The other day I came in to work and found that our development server - a Ubuntu box - had a full hard disk. I did a bit of investigation and it seems like mozilla thunderbird is the major culprit. After burning off some backup files which did not need to be on the machine, the disk was left at 94%:
$ df -h Filesystem Size Used Avail Use% Mounted on /dev/sda1 895G 791G 59G 94% / none 4.0G 300K 4.0G 1% /dev none 4.0G 1.4M 4.0G 1% /dev/shm none 4.0G 140K 4.0G 1% /var/run none 4.0G 0 4.0G 0% /var/lock none 4.0G 0 4.0G 0% /lib/init/rw $ cd $ du -ch | grep [0-9]G 666G ./.thunderbird/ccsmcruu.default/ImapMail/mail.adofms.com.au 666G ./.thunderbird/ccsmcruu.default/ImapMail 667G ./.thunderbird/ccsmcruu.default 667G ./.thunderbird 2.2G ./.VirtualBox/Machines/iBike/Snapshots 2.2G ./.VirtualBox/Machines/iBike 2.2G ./.VirtualBox/Machines 2.2G ./.VirtualBox 670G . 670G total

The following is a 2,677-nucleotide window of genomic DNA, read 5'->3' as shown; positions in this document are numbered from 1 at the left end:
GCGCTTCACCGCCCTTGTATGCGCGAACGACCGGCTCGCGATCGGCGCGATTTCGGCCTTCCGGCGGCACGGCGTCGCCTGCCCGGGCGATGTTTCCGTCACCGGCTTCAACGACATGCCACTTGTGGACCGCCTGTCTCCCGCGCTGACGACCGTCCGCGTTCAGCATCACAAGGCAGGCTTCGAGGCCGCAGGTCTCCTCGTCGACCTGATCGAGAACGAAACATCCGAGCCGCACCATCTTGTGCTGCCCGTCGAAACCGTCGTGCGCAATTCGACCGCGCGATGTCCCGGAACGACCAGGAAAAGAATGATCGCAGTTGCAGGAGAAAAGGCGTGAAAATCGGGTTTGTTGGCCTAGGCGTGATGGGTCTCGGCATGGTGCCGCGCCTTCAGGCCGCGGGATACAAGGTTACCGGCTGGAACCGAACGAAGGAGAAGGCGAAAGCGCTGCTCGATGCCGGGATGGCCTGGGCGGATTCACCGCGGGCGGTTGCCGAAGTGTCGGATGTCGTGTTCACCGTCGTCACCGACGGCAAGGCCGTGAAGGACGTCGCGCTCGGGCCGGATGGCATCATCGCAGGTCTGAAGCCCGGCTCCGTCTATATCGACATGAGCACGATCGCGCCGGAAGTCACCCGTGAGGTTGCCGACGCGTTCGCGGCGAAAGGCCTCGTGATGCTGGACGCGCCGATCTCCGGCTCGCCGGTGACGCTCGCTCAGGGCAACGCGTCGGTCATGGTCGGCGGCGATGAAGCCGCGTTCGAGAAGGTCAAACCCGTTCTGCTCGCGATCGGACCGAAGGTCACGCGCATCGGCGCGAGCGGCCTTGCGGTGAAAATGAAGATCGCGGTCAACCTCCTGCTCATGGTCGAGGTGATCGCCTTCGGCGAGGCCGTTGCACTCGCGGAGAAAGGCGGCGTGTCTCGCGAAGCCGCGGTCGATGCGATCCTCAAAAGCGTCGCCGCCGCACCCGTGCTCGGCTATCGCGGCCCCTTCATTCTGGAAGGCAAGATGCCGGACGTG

I did some reading and found that Mozilla Thunderbird does not compact files by default - i.e. all of the old emails that were sent to trash are still kept. One of the mailboxes used to get a lot of spam so I guess this accounts for the 667GB. I opened up Thunderbird to see how much space the inbox actually takes up and it turns out to be approximately 500MB - over 1000 times less than the stuff that has not been compacted over the years.
So i right clicked on the inbox directory in the tree on the left of Thunderbird and selected 'compact'. I left it for about 12hours but even after that it still said 'compacting folder' on the status bar. I don't use Thunderbird on this PC - it belonged to a colleague who has left the company, however I do occasionally need to look through the inbox for references to the project I am working on, so deleting all traces of Thunderbird is not an option.
My question is - is there any way I can monitor the progress of Thunderbird's compacting function? I would really like to know how long it is going to take.
If there is any way I can speed up the compacting process i would also like to know.